Fr Rodney Kissinger, S.J

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Countless writings today underline the urgency for our modern world, in all of its hustle and bustle, to rediscover the value of meditation, silence and prayer. Secular man has become aware of how little power he has, in spite of all the power that he does have. Faced with war, pollution, racial strife, violence and hatred he realizes that there are demonic forces at work that may destroy him unless some superior power intervenes.

Prayer which is acknowledging our dependence does not come easy to secular man who wants to be independent. Yet he feels his contingency, his limitations, and his desire for the necessary and the ultimate. No matter how marvelous his control over the forces of nature, the powers of life and death still escape his control, and he knows deep in his heart that they always will. It is through prayer that he can genuinely express his conviction about his origin and his destiny and the inner possibility of self-realization and authentic deliverance from his fundamental impotency.

So there is a great interest in prayer today. Not so long ago we left prayer for work. Our work became our prayer. Production and achievement determined our value and our success. Some of us even became workaholics. Now, with crisis after crisis facing us here and abroad, we realize that we have labored all night and caught nothing.

So we have returned to prayer. Not that we are neglecting our work. It is not a question of work or prayer but of both work and prayer. Now we realize that the most effective and productive work is that which is the fruit of prayer. We are no longer contemptible in action but contemplative in action.

Strange as it may seem, the interest in prayer today is not so much in prayer as an exercise of religion, the interest is in the effect of prayer. Some use prayer as a means of personal health and happiness. Others see prayer as a means of developing their human potential; as a means of success in athletics, business, politics or in the social world. Still others see prayer as a welcome relief from the tensions of the hustle and bustle of the daily rat race. All of these benefits are, of course, a by-product, a marvelous side effect, of communicating with God, our first beginning and our last end. The Sermon on the Mount teaches us, “Seek first the kingdom of God and his righteousness, and all of these things will be given to you besides.” Matt. 6:33

What is prayer? How did prayer begin? Whose idea was it? Was it the idea of Abraham, of Moses, of Isaiah, of Simon Peter? No, it was God’s idea. To understand what prayer is and how important it is, it is necessary to realize that prayer was God’s idea. Genesis tells us that in the beginning God created light, the universe, plants, fish, birds and animals. And he saw that it was good. But it was an impersonal world, a world that was determined by physical, chemical and biological laws and instinct. In this world there was no one with whom he could have a personal relationship; no one with whom he could communicate. So God said, “Let us make man in our own image.” And so he did.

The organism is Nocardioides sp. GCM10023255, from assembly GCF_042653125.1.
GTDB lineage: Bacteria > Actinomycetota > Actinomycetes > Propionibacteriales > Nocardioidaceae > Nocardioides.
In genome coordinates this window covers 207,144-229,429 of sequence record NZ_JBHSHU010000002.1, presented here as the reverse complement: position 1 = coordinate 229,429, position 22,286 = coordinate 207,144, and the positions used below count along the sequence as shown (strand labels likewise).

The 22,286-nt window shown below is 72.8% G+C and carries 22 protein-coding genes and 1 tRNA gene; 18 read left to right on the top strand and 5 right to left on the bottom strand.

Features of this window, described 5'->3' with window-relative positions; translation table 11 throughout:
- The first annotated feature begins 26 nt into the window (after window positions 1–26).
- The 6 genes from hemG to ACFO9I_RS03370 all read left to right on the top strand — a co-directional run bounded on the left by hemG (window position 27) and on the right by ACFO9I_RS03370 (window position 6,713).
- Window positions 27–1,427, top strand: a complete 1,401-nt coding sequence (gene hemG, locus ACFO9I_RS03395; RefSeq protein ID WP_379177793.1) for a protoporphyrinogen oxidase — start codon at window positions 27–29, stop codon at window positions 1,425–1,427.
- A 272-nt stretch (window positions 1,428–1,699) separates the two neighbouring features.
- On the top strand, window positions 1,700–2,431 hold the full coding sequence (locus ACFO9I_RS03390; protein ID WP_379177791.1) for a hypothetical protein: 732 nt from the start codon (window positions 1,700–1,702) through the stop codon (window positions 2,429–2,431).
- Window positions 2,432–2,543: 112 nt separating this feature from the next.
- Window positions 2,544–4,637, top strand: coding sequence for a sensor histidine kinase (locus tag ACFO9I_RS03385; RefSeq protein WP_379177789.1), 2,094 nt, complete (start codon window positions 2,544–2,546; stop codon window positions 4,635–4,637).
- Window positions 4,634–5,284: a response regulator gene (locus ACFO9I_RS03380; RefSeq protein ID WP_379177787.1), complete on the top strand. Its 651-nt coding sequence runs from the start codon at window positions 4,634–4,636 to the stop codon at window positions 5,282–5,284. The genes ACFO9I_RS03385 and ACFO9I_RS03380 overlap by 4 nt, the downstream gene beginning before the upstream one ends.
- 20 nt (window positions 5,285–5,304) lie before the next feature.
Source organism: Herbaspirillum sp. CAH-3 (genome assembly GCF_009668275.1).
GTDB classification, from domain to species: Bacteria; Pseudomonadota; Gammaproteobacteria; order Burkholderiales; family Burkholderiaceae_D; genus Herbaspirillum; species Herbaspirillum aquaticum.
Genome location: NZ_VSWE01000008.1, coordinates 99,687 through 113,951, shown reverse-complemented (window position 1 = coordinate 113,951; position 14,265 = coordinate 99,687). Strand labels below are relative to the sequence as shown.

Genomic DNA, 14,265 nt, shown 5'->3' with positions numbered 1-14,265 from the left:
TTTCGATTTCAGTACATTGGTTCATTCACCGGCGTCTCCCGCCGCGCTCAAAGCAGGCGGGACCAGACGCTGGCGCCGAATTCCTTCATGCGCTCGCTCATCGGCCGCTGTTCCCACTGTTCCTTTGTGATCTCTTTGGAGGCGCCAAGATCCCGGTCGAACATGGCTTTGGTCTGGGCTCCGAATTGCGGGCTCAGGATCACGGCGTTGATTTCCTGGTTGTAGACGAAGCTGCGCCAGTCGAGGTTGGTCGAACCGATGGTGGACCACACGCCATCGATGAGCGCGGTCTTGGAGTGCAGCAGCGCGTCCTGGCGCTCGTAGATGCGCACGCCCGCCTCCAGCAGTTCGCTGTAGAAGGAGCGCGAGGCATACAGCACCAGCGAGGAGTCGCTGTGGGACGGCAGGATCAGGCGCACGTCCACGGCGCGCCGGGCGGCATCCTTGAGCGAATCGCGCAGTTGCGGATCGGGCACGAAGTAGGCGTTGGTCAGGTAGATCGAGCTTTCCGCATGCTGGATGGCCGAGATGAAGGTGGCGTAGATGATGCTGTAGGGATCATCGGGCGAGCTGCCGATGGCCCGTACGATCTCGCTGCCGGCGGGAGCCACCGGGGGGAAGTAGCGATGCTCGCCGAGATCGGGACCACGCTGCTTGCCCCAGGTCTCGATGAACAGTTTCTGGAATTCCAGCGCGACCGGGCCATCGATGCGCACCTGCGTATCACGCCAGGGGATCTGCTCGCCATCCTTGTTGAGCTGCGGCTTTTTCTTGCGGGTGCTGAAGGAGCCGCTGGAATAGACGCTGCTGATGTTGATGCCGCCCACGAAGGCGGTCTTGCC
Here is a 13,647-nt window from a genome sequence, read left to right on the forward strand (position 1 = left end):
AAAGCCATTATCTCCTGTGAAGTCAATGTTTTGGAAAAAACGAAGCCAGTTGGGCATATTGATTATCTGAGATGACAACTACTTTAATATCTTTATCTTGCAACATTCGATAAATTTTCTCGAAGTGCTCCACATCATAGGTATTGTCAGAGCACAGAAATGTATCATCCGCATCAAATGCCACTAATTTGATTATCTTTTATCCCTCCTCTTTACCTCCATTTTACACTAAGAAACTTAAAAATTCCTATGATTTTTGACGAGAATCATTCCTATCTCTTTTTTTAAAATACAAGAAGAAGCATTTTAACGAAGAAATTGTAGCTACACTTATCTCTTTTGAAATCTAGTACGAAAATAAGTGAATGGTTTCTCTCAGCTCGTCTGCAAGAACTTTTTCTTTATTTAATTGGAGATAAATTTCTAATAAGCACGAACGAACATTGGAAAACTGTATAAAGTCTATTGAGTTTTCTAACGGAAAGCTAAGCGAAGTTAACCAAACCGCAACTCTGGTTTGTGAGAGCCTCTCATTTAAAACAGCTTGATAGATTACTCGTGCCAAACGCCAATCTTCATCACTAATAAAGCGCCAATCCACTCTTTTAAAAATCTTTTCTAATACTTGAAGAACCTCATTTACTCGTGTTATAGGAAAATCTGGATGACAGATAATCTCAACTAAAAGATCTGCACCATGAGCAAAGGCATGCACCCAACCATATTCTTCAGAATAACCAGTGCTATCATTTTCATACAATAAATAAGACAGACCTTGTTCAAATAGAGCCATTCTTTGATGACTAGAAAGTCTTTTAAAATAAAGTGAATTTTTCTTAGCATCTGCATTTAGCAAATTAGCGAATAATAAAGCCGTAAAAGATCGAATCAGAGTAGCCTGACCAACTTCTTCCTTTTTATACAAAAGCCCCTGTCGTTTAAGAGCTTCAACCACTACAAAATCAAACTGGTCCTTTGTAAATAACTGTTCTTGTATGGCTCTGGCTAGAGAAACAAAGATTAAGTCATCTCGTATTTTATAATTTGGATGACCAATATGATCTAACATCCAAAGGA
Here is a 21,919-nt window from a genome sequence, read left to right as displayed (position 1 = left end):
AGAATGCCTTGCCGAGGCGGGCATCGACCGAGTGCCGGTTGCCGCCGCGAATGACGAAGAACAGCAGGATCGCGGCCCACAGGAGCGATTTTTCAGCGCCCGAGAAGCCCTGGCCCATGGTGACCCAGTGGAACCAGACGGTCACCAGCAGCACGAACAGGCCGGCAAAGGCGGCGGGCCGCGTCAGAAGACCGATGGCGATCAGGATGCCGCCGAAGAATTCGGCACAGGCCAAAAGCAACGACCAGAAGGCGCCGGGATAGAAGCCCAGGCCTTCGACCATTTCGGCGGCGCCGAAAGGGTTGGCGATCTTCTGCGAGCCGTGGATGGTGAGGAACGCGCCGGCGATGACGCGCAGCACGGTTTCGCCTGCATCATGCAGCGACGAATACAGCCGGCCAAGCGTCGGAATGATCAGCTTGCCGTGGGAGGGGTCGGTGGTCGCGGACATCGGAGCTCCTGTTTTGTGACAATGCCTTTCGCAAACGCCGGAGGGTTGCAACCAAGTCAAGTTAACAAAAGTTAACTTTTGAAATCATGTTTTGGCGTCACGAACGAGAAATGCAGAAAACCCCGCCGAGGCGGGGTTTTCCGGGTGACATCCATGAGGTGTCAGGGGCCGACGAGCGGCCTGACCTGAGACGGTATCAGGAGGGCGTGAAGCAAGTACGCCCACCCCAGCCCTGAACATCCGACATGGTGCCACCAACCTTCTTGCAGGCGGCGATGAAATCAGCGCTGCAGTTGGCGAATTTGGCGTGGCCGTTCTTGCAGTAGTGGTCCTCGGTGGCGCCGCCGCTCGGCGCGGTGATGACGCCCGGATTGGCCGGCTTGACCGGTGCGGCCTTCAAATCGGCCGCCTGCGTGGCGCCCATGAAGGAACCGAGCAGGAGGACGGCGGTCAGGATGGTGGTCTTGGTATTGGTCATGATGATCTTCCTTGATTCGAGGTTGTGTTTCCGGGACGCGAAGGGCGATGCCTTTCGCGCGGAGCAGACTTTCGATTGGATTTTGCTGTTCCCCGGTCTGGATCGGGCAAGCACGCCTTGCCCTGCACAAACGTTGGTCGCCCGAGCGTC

Now he had someone with whom he could have a personal relationship. Now he had a partner in dialogue; someone to whom he could speak, and someone who could understand and respond freely without compulsion. Then he looked at everything and saw that it was very good. This personal relationship, this communication, this dialogue between the Creator and the creature is what is meant by prayer. Since God can read our minds and hearts this prayer can be done through silence as well as through words, thoughts, affections of the will and actions.

The importance of prayer is that God wants it and we need it. We need it to be our true self. God is the source of all reality, the really real. To be out of touch with God is to be out of touch with reality, to live in a world of fantasy, a world of creatures without a Creator. Prayer is not only our greatest need it is also our greatest privilege and highest dignity. We are most God-like and most human when we pray. Prayer is the interaction of the two most powerful forces in the world: God’s relentless search for us and our insatiable desire for God.

God is love. Our personal relationship with God is a relationship of love. The first and the greatest commandment is, “You shall love the Lord, your God, with all your heart, with all your soul, and with all your mind.” Matt. 22: 37. So love is the first and the greatest prayer. All other prayer flows from love. And we can pray always simply by being-in-love.

No one can teach us how to pray. Prayer is as natural and as spontaneous as breathing. And prayer is as necessary to our spiritual life as breathing is to our physical life. Each person is unique and each one prays in a unique way. And it is a way that each one has to discover for himself. We are all beginners in prayer and we will always be beginners in prayer. We are continually discovering how to pray. The life of prayer is full of surprises.


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